to a trust are controlled by a person’s will. A trust usually
contains the estate distribution plan, and also provides “lifetime”
direction and protection for assets in the event of incapacity.
A will is a document that takes effect on death and describes
how your assets are distributed. A will must be probated, requires
public scrutiny, and must meet formal requirements of state law.
Assets not passing through joint ownership planning, beneficiary
designation agreements, or a trust will usually pass by your will
Written for PrimeLine
January 1997 by Randall K. Barton, president & CEO of Assemblies
of God Financial Services Group.
Three words for
becoming a good steward
Patience as a virtue can profoundly affect stewardship decisions.
If you are hasty to be rich, you will make bad business and investment
decisions (Proverbs 28:20). To provide leadership in your
home by modeling patience — saying “no,” or
saying “let’s wait” — will provide your
family a framework for business and financial decisions that will
result in impressive returns for a lifetime and provide for their
needs in the long-term.
Balance is a universal principal of stewardship. Abundance in
life does not come from focusing all of your energy, all of your
time and all of your efforts to fulfilling a single role or reaching
a certain goal in life. To the contrary, balance in life leads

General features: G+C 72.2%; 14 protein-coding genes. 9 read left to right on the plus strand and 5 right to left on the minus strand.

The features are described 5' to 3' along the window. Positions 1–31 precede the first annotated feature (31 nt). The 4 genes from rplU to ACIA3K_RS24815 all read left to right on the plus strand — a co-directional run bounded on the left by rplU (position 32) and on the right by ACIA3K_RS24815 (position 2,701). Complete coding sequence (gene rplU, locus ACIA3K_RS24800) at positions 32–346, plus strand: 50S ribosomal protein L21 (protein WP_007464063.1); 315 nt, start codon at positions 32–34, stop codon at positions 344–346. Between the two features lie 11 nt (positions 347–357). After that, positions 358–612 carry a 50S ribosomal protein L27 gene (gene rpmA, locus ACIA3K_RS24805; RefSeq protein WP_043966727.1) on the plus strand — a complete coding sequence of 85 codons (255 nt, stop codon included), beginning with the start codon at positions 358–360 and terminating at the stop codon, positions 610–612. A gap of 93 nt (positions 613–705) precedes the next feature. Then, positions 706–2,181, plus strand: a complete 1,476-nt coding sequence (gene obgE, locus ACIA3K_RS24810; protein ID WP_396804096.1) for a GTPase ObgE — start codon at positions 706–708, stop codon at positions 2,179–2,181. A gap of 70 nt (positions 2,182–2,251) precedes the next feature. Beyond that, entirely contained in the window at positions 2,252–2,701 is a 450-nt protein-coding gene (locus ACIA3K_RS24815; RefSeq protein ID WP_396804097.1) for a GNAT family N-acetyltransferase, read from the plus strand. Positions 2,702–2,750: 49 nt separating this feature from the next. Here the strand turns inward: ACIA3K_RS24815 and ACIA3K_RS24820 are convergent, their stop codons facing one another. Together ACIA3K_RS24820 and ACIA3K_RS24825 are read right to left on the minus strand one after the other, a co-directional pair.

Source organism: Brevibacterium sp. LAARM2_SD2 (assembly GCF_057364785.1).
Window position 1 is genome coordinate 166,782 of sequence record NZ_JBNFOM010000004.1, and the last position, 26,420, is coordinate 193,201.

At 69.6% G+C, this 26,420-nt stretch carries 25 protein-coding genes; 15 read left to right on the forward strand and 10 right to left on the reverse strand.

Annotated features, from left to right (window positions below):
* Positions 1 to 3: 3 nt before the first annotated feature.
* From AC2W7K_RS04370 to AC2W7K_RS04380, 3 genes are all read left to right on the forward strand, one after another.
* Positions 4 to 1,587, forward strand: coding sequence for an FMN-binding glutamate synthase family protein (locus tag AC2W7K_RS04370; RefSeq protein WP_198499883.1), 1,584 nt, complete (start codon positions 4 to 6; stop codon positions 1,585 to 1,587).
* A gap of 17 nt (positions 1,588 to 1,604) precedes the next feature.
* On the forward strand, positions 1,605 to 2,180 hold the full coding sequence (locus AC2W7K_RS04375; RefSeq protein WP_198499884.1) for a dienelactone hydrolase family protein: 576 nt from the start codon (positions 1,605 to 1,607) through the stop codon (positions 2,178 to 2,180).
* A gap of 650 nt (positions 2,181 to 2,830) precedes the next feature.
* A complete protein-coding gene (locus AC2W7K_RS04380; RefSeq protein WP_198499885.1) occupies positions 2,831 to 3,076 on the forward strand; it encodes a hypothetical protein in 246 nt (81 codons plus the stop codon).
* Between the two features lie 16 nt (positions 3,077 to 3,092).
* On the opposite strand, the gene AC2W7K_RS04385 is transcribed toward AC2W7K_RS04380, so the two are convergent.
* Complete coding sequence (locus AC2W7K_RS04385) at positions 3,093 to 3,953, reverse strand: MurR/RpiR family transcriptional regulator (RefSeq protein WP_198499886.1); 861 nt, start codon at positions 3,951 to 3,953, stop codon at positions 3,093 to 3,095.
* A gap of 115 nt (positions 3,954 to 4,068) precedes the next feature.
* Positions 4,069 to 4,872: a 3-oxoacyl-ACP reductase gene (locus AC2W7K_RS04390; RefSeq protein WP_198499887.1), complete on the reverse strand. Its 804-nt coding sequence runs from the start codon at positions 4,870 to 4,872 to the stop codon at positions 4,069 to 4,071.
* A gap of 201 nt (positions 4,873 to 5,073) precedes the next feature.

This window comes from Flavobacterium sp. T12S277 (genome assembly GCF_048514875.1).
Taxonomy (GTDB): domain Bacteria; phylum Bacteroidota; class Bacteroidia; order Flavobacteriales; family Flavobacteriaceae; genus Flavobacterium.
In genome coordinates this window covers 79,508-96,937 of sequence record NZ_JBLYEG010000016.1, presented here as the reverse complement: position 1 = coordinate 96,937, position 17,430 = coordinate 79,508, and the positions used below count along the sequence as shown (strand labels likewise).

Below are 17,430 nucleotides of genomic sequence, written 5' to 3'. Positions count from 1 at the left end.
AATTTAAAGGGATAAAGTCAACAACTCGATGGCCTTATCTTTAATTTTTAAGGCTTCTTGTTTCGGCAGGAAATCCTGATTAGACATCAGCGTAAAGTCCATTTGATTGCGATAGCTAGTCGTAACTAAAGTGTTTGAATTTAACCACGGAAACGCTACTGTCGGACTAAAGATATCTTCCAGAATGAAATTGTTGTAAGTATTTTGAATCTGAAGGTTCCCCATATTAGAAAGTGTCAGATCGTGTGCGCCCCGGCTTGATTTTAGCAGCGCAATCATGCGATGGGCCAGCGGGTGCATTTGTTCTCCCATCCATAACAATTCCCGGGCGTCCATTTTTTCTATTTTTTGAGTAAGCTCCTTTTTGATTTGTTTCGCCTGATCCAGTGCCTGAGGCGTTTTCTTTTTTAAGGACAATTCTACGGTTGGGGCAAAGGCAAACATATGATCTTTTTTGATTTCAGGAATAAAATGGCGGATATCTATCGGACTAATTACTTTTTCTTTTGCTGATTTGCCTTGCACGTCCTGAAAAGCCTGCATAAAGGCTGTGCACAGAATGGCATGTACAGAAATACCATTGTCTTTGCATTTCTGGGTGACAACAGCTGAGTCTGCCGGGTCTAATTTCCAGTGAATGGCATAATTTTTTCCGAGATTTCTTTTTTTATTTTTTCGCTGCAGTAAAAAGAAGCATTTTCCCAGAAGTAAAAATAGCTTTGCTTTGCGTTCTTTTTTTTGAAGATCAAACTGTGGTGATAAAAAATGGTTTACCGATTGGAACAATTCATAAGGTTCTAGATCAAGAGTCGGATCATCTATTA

to abundance. We all know men who have invested and poured their
entire life into a business, a ministry, or a person only to find
the rest of their life in chaos or ruin. A good steward balances
all aspects of life, and through that balance experiences abundance.
Generosity is one of those “church” stewardship words
that for some means, “I’ve got something the preacher
wants!” However, generosity as a stewardship principle has
little to do with giving anything up. In the beginning, a seed
of faith is sown, a gift is given, but generosity, at its heart,
is trusting and letting God multiply that which He has entrusted
to you. It is that paradoxical principle of stewardship that does
not compute if you put the numbers into your financial planning
program or budget. However, it miraculously works in the lives
of biblical stewards and their families every day.
Provided by Assemblies
of God Financial Services Group.